Hair Loss Myths
Although the medical understanding of hair loss, especially that loss associated with male pattern baldness, has come along way in recent years, there are still a few popular myths regarding the cause of this hair loss circulating. Unfortunately, these myths are still very much believed. However, not even one of the most common myths has any basis in science or fact.
Scientific MythsThe most common myth surrounding Male Pattern Baldness is that the genetic predisposition for this condition comes from genes on the mother's side. However, this myth is not true. Male pattern baldness is Genetic And Hereditary but the hair loss gene that causes this condition can be passed down from either side of the family, can come from relatives other than parents, and can even skip a generation or two before becoming apparent again.
The second most common scientific hair loss myth is that losing a certain number of hairs each day (usually numbered at 100) is a direct sign of hereditary baldness or Permanent Hair Loss. This myth is not true either. Normal shedding of 20 to 100 strands of hair a day does not indicate unusual hair loss. Hair loss is better indicated by extent of hair growth. If you notice increased hair shedding, you should only be concerned if there is also a reduction in new hair growth over time.
The third and final most common scientific hair loss myth insists that you can increase the number of hair follicles currently in your scalp through treatments or medications. This, however, is not true. Every person is born with the exact number of hair follicles that they will have throughout their lives. The only exception is when hair follicles are increased by surgical procedures such as hair transplants.
Hair Care MythsAnother common area for hair loss myths to crop up involves hair care techniques and practices. Again, most of these myths are untrue. The most common hair loss myth in this category is that the excessive use of hair care products can cause premature hair loss. Hair loss can be caused by illness, disease, the taking of certain medications, and genetics. It cannot be caused by a certain shampoo or styling product.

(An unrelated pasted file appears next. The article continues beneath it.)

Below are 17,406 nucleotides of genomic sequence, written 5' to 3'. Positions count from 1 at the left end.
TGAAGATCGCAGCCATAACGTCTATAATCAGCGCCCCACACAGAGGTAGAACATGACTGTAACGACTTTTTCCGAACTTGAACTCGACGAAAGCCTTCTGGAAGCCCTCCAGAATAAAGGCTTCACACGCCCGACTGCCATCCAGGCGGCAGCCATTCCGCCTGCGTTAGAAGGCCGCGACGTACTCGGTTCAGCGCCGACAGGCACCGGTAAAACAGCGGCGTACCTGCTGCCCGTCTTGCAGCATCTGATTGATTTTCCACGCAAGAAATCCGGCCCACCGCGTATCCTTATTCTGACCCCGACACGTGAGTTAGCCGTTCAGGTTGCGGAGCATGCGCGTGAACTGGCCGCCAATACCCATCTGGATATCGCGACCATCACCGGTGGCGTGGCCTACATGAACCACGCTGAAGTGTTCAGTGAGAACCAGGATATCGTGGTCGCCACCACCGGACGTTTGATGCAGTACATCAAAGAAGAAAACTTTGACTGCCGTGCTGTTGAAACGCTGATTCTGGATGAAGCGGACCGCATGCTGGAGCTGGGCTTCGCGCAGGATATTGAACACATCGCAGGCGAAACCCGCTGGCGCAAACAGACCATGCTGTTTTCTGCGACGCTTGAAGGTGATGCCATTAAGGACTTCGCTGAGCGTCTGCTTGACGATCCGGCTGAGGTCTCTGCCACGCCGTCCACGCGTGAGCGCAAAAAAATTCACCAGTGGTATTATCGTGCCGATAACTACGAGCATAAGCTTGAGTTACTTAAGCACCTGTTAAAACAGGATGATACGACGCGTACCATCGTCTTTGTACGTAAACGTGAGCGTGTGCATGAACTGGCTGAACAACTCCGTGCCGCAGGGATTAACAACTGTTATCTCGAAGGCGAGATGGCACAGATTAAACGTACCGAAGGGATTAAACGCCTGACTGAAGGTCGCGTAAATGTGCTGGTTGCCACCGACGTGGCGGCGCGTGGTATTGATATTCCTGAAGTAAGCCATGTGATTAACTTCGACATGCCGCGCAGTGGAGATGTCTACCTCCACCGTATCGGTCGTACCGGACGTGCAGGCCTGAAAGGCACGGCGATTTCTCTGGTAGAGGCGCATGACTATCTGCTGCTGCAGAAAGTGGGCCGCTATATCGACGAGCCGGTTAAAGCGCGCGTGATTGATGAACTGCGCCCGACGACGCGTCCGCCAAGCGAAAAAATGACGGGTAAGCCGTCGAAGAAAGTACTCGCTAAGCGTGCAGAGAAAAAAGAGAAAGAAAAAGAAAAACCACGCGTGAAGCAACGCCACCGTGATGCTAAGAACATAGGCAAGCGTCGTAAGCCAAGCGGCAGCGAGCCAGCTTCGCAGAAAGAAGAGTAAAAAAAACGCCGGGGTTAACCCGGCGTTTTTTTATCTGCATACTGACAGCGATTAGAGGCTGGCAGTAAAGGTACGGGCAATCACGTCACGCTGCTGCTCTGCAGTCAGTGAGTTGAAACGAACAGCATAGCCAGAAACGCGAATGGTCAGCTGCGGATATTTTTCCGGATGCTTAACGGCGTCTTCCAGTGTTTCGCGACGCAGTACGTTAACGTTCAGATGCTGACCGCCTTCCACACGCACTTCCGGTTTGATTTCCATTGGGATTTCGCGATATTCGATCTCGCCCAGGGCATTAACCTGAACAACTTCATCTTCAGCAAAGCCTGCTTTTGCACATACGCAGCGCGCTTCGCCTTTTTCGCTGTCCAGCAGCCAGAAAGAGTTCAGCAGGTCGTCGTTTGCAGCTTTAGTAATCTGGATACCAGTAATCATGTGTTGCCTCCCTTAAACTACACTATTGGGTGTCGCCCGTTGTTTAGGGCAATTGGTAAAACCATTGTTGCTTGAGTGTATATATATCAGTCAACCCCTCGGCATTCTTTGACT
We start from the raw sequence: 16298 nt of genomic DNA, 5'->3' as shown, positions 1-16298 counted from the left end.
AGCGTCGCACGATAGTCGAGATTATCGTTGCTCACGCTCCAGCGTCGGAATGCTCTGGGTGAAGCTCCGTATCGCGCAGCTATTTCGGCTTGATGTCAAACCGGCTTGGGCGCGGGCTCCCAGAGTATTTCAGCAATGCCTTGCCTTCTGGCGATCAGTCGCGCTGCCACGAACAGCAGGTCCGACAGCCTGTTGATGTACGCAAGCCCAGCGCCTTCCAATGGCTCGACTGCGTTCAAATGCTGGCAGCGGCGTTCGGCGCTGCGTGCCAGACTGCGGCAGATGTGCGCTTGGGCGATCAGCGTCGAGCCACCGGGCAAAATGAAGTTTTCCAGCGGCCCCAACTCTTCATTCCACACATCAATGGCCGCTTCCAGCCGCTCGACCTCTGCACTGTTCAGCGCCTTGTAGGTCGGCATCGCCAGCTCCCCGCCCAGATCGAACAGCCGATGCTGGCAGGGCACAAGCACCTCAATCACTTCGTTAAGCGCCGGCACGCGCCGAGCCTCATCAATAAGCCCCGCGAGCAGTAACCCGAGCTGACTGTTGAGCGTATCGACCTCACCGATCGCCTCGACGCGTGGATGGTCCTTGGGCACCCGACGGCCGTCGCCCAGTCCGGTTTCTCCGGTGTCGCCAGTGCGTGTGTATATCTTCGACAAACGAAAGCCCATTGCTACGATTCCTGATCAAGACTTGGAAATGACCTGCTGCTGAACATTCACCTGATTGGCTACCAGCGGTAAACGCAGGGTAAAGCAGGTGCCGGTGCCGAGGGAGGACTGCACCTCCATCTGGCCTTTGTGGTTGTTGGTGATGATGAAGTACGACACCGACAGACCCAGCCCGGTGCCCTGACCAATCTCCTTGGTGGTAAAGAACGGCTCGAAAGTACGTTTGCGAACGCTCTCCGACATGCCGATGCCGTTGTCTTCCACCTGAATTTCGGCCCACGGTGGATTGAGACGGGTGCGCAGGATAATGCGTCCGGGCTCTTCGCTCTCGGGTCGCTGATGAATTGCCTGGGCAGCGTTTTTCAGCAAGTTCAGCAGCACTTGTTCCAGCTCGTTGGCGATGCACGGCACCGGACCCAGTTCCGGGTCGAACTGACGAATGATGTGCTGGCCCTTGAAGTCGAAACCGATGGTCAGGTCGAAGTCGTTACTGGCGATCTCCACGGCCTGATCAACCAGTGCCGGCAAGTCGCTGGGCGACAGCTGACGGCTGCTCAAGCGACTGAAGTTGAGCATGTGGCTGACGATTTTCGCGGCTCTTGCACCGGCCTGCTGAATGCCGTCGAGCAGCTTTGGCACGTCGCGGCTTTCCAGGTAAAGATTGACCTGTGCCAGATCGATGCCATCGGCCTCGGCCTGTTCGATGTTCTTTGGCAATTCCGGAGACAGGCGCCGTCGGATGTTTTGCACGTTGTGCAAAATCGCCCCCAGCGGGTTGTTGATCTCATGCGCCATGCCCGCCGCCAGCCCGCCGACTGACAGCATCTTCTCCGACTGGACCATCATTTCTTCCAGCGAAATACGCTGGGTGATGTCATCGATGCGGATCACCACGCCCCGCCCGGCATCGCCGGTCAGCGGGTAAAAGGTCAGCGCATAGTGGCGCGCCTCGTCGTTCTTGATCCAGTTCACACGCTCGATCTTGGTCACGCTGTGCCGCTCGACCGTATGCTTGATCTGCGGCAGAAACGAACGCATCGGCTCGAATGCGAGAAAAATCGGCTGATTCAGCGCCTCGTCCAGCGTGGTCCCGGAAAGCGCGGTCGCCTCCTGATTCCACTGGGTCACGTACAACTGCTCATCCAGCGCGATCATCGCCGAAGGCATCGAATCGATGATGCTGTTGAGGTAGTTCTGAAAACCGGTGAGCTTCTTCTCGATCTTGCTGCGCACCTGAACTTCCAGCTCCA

Just as hair products cannot cause hair loss neither can the way you comb or style your hair. As long as you are gentle with your techniques and you use them with moderation your hair will not be permanently damaged. The only way that brushing, combing, blow-drying, or other hair care techniques can "cause" hair loss is if you are already suffering from the condition. In that case, any aggressive techniques or handling can worsen the hair loss but will never actually cause it.
Finally, the most believed yet untrue, myth about hair care and hair loss states that if you cut your hair it will grow back thicker. This is not true, of course, but it is easy to see how the myth started. When an individual shaves the hair of their face, legs or under arms the hair grows back in thicker and coarser. However, because this hair has different properties than the hair found on the head the same rule does not apply. Cutting the hair on your hair will only make it shorter and it will continue to grow at the same diameter and speed no matter how many times you cut it.
Other Hair Loss MythsAlthough most hair loss myths have some base in science some seem to come out of nowhere. One popular hair loss myth leads individuals to believe that the continuous wearing of a hat can lead to premature baldness. Unless the hat that you chose to wear was so tight that it could cut off the blood circulation to the hair follicles, it wouldn't matter if you donned a cap 24 hours a day 7 days a week. Hats do not lead to hair loss.
Speaking of blood circulation, many individuals believe correctly that blood flow to the scalp can influence hair growth and hair loss. This is true because your hair follicles need a constant and optimal flow of blood to deliver the oxygen and nutrients needed for hair growth. However, blood flow along will not cause hair loss or hair growth unless the supply is cut off completely. So, the myth that states that standing on your head in order to increase blood flow to the scalp will help increase hair growth is very untrue.
The final and maybe most important myth surrounding hair loss is the statement that there isn't a treatment available that can treat or prevent hair loss. This one is definitely untrue. There are many effective and viable treatments and replacement options on the market today that can help stop hair loss, replace lost hair, or cover areas that are suffering from hair loss. If you have hereditary hair loss or have noticed an extreme thinning of your hair, it is best to seek out treatment before the condition gets too severe.